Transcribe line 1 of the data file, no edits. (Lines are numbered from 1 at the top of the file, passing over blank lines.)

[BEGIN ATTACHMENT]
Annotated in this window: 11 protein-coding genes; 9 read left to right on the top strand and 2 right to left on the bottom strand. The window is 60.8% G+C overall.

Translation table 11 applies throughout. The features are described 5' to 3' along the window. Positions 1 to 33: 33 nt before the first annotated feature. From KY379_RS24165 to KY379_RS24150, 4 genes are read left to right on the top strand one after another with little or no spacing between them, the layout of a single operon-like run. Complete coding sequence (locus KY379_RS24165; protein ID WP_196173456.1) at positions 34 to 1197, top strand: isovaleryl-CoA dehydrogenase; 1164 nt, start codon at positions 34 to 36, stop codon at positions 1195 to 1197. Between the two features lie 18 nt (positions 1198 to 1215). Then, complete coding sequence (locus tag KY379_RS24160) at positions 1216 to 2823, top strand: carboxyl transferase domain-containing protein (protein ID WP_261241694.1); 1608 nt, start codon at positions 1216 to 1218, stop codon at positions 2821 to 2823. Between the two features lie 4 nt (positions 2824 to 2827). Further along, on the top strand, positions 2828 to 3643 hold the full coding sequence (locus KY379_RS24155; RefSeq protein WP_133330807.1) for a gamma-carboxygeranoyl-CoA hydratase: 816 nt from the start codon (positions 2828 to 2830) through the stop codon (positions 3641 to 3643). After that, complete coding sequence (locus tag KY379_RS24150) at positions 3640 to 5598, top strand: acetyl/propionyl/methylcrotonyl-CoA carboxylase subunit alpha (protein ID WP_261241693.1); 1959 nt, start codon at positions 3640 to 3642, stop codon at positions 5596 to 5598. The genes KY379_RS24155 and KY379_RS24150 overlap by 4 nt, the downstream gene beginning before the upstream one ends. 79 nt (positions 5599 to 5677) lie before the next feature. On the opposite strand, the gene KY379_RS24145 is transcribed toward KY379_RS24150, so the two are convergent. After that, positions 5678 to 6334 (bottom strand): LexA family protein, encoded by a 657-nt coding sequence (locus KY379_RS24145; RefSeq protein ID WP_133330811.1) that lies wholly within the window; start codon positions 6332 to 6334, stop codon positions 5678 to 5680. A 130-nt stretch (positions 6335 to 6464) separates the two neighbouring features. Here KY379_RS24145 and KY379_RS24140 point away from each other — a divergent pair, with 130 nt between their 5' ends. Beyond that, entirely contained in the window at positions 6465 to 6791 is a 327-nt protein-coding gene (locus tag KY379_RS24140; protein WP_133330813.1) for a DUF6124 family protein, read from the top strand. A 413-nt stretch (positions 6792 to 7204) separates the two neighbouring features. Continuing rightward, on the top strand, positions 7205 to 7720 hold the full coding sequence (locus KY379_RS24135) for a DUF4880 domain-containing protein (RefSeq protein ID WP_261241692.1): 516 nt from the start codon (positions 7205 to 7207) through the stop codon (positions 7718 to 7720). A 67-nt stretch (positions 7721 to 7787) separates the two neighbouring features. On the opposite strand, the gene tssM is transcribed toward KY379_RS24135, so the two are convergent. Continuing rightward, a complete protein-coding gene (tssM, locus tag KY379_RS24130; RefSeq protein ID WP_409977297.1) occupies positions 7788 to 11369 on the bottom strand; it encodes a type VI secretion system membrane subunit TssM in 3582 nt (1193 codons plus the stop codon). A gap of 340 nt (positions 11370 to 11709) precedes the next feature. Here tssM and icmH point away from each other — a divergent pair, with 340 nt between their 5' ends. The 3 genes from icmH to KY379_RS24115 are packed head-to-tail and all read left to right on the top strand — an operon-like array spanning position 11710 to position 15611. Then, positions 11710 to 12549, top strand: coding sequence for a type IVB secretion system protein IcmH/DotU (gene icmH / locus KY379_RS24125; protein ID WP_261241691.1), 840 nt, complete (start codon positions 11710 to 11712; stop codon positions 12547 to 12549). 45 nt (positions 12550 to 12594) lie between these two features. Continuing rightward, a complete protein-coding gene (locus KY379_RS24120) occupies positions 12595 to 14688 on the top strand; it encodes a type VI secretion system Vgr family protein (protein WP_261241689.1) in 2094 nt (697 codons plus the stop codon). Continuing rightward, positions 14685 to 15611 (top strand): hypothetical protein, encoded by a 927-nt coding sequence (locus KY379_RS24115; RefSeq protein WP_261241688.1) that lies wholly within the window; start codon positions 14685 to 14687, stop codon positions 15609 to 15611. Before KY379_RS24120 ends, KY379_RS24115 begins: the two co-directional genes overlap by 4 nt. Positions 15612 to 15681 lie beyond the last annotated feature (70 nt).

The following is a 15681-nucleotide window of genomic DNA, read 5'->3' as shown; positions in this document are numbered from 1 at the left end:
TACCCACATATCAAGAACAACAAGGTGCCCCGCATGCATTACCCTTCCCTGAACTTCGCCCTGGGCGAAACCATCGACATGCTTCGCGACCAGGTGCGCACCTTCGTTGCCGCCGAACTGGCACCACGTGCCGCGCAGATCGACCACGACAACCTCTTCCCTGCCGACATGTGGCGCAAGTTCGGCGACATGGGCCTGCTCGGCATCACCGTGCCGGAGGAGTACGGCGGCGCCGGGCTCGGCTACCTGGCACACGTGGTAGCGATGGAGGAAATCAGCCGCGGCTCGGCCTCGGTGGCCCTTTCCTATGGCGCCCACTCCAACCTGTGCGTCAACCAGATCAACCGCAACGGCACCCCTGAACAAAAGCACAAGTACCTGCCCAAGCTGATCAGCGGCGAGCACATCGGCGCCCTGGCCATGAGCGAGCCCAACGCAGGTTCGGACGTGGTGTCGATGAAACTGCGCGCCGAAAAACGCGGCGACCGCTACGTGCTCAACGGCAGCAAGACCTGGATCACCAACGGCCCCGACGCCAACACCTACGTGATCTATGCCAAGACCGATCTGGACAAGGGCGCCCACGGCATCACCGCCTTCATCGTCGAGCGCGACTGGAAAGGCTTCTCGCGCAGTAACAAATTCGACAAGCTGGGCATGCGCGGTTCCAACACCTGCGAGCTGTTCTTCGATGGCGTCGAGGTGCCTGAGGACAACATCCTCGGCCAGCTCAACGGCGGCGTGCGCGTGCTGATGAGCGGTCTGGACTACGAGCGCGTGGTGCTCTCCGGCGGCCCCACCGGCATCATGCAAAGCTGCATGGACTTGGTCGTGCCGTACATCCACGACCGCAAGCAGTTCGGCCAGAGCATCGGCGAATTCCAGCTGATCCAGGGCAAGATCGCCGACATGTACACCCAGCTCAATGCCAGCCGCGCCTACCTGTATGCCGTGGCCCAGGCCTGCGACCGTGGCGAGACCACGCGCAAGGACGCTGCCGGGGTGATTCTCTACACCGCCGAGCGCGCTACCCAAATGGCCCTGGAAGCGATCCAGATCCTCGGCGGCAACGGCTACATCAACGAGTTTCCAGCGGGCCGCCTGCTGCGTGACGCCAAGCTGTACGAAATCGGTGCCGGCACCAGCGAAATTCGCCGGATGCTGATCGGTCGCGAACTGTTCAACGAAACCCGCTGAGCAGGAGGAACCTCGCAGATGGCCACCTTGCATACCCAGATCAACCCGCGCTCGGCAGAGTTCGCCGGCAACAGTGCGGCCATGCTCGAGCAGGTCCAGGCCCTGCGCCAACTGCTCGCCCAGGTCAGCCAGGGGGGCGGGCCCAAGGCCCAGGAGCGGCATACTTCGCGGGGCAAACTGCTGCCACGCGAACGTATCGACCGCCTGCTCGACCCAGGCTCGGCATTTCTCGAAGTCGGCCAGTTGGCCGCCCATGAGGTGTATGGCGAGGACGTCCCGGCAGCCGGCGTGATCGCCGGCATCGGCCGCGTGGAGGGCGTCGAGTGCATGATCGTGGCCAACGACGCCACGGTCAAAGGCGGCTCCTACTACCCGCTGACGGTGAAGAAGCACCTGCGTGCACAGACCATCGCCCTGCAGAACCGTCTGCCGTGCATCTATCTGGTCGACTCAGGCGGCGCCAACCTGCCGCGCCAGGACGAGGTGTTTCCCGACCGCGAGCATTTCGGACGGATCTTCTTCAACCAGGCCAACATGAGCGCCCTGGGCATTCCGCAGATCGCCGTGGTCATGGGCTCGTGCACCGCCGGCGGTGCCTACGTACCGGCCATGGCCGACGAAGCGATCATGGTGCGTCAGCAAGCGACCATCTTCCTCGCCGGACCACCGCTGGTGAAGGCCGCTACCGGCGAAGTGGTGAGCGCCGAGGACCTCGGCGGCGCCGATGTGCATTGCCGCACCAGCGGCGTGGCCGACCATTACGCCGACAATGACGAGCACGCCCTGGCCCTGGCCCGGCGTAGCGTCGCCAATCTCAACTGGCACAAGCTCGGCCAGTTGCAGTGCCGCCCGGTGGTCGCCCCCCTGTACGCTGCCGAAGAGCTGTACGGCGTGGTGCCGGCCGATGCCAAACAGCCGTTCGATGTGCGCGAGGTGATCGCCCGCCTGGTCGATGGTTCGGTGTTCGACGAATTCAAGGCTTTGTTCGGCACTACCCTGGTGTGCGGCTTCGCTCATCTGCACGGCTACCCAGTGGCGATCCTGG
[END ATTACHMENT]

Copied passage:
Annotated in this window: 11 protein-coding genes; 9 read left to right on the top strand and 2 right to left on the bottom strand. The window is 60.8% G+C overall.